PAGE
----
Target Recovery Interval and Indirect Checkpoint – New Default of 60 Seconds in SQL Server 2016

checkpoint please

Update, 6/21/2016: Be careful using indirect checkpoint with failover clusters if your SQL Server 2014 instance is not fully patched. See KB 3166902. This bug was fixed in SQL Server 2016 prior to RTM.

SQL Server 2016 introduces big new features, but it also includes small improvements as well. Many of these features are described in the “It Just Runs Faster” series of blog posts by Bob Ward and Bob Dorr.

One article in this series explained that new databases created in SQL Server 2016 will use “Indirect Checkpoint” by default. Indirect checkpoint was added in SQL Server 2012, but has not previously been enabled by default for new databases. The article emphasizes this point:

Indirect checkpoint is the recommended configuration, especially on systems with large memory footprints and default for databases created in SQL Server 2016.

Head over and read the article to learn how indirect checkpoint works.

Indirect Checkpoint for new databases in SQL Server 2016 is set using the model database

When you create a new database in SQL Server 2016, if you use the GUI and click on the ‘Options’ tab, you can see the “Target Recovery Time (seconds)” in the Recovery section is set to 60.

target-recovery-interval-new-database

This value is inherited from the model database, so if you don’t choose to use this as the default for your new databases, you can change it there. You can also turn this on for individual databases in SQL Server 2012, 2014, and databases restored to 2016.

Query sys.databases to see your current recovery interval, and if you’re using indirect checkpoint

You can see the settings for existing databases with this query…

SELECT name, target_recovery_time_in_seconds
FROM sys.databases;

If the target recovery time is set to 0, that means the database uses automatic checkpoints (not the newer indirect feature).

Is 60 seconds a big change in recovery interval?

Nope. Not unless you’ve changed “recovery interval (min)” in your server configuration settings. Check your current setting with this query…

SELECT name, value, value_in_use
FROM sys.configurations 
WHERE name = 'recovery interval (min)';

If  your value of ‘recovery interval (min)’ is set to zero, that means automatic checkpoints are typically occurring every minute (source).

Setting Target Recovery Time (Seconds) to 60 at the database level maintains the same checkpoint interval, but uses the indirect checkpoint algorithm.

Are there risks to using indirect checkpoint?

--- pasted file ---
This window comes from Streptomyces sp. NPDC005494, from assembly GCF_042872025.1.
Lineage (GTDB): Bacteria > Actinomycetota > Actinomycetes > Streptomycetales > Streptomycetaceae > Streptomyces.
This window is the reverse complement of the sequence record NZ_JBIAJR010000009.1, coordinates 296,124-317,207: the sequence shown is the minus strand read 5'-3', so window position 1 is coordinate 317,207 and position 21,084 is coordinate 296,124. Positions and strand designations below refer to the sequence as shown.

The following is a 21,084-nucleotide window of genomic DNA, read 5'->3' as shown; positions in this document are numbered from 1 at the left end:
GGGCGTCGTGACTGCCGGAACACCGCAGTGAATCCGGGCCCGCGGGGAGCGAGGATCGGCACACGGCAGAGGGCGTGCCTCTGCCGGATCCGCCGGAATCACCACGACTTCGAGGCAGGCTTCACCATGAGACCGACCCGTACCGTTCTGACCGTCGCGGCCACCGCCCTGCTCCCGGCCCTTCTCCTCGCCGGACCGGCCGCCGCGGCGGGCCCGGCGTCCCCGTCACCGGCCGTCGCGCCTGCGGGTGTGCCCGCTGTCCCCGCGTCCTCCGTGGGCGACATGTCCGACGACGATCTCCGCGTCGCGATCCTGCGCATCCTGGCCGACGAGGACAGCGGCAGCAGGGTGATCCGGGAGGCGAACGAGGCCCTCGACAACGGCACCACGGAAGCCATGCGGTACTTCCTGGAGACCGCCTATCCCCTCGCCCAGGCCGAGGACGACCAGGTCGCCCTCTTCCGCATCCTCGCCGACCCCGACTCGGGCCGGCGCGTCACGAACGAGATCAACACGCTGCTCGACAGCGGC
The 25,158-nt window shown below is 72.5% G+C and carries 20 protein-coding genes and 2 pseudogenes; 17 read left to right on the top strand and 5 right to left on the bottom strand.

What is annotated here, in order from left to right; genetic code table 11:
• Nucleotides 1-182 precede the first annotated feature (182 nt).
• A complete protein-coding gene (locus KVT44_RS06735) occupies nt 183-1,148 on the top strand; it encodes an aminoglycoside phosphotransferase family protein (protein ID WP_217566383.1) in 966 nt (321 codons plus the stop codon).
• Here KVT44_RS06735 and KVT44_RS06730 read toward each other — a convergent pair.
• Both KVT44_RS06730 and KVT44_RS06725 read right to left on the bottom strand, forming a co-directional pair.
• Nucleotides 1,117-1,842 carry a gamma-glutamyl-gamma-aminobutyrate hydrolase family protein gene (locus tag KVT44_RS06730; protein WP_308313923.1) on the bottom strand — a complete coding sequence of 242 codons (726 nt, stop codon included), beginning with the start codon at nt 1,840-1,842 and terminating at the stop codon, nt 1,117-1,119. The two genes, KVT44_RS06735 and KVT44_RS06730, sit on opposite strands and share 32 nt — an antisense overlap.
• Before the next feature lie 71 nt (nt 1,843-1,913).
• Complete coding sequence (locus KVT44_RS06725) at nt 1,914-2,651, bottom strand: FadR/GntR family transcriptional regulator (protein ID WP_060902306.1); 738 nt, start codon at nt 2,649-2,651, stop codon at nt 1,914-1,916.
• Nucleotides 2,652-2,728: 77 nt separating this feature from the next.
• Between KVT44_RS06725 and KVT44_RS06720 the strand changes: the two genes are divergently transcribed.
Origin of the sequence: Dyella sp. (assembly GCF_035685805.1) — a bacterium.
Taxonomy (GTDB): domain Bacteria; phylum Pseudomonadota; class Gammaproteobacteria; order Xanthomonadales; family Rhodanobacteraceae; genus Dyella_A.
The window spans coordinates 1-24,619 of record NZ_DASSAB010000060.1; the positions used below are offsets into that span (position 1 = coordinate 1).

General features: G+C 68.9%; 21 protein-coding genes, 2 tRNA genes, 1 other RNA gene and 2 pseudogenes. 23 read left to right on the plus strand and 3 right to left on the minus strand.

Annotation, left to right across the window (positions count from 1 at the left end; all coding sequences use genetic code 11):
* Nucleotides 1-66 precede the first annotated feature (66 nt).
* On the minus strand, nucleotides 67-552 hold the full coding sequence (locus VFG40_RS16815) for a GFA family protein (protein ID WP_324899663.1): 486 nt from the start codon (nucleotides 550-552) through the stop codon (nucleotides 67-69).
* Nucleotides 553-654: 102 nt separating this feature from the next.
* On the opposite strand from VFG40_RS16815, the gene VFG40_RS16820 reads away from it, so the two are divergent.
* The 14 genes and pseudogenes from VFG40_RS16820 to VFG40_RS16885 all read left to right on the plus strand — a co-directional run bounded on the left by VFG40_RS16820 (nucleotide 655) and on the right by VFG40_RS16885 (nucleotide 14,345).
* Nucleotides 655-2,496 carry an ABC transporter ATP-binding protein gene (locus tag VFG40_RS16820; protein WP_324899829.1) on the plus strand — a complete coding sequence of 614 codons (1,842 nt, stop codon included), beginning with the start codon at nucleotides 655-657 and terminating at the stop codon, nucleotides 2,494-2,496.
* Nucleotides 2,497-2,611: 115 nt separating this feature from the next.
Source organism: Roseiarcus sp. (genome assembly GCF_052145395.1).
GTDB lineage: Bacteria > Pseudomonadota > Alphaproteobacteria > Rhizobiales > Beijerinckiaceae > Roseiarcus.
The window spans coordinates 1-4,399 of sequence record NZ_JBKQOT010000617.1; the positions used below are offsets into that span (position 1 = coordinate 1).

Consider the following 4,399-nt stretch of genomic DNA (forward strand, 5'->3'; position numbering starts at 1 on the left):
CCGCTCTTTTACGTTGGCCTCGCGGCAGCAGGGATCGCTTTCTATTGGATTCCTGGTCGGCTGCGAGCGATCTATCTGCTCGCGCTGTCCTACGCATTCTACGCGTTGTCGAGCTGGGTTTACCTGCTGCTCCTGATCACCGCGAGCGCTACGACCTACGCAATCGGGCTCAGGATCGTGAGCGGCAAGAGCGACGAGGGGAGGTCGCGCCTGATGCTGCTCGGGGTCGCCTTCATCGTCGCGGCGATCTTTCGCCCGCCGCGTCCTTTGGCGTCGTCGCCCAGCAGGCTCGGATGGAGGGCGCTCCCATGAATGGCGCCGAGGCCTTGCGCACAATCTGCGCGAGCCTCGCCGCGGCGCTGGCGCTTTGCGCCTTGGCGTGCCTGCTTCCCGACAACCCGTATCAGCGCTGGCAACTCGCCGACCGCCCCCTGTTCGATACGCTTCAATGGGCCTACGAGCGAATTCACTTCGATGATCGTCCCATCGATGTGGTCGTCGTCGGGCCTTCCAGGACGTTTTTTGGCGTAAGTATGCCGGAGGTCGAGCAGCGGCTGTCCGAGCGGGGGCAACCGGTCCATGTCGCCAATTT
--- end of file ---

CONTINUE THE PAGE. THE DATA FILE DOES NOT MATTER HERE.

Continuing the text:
Yes. Things can go wrong with any configuration, and every setting can have bugs.

If you’re using indirect checkpoint with a failover cluster on SQL Server 2014, make sure to test and apply recent cumulative updates. On June 21, 2016, Microsoft released KB 3166902.

This KB is a pretty serious one: “FIX: logs are missing after multiple failovers in a SQL Server 2014 failover cluster”.  When log records are missing, SQL Server can’t recover the database properly — read the error message carefully in the KB and note that it says:

Restore the database from a full backup, or repair the database.

I verified from the team at Microsoft that this bug was fixed in SQL Server 2016 prior to RTM, so no need to wait for a patch.

Extra: Trace Flag 3449 and Indirect Checkpoint

In June 2016, Microsoft released a series of Cumulative Updates for SQL Server 2012 and 2014 that recommend using Trace Flag 3449 and indirect checkpoint on servers with 2+ terabytes of memory to speed up creating new databases. See KB 3158396 for details.

What performance counters should I monitor?

Mike Ruthruff wrote an excellent blog on the SQL Server Customer Advisory Team blog  comparing performance with automatic checkpoint across several SQL Server versions with Indirect Checkpoint on SQL Server 2016.

He shows how average disk write latency was lower with indirect checkpoint on the system in question, and the meaning of the “Checkpoint Pages / sec” counter (automatic checkpoints) and “Background Writer Pages/sec” counter (indirect checkpoints). Read the post here.

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6 Comments. Leave new

Hello Kendra,

I see you used Full recovery model. What about Simple?
In the referencing post “It just runs faster”, it says it is strongly recommended for larger memory footprints.
What about small databases each 3-10 GB; their number per instance is about 50, with a total storage of about 200GB?

Thanks

Reply

    Hi Igor!

    Great questions.

    Checkpoint is also needed in the SIMPLE recovery model. Checkpoint is the process of writing pages from memory to the data file, and that needs to happen in SIMPLE as well.

    The blog post does say that it will make more of a difference on instances with a large amount of memory. If you have a large number of active small databases that are cumulatively using a large amount of memory, that would fall under their recommendations for sure.

    Kendra

    Reply

      Thanks,
      Very good. I already made some testing for the CPU behaviour with the option changed, and noticing that its average value decreases for 2-3%.

      Reply

[…] Kendra Little notes that indirect checkpointing is now the default in SQL Server 2016: […]

Reply
Stephen Anslow
April 29, 2019 4:15 pm

Having set every DB to 60 seconds several weeks ago, I’m now querying those same databases, and the value is ZERO! What!? Ideas, anyone? Google search yields no clues… Did I just waste my time doing that for 30+ instances, none of which had a “New” databases, all of which were restored for 2014 or earlier vintage databases, to 2014, 2016 and 2017.

Hoping…

Reply

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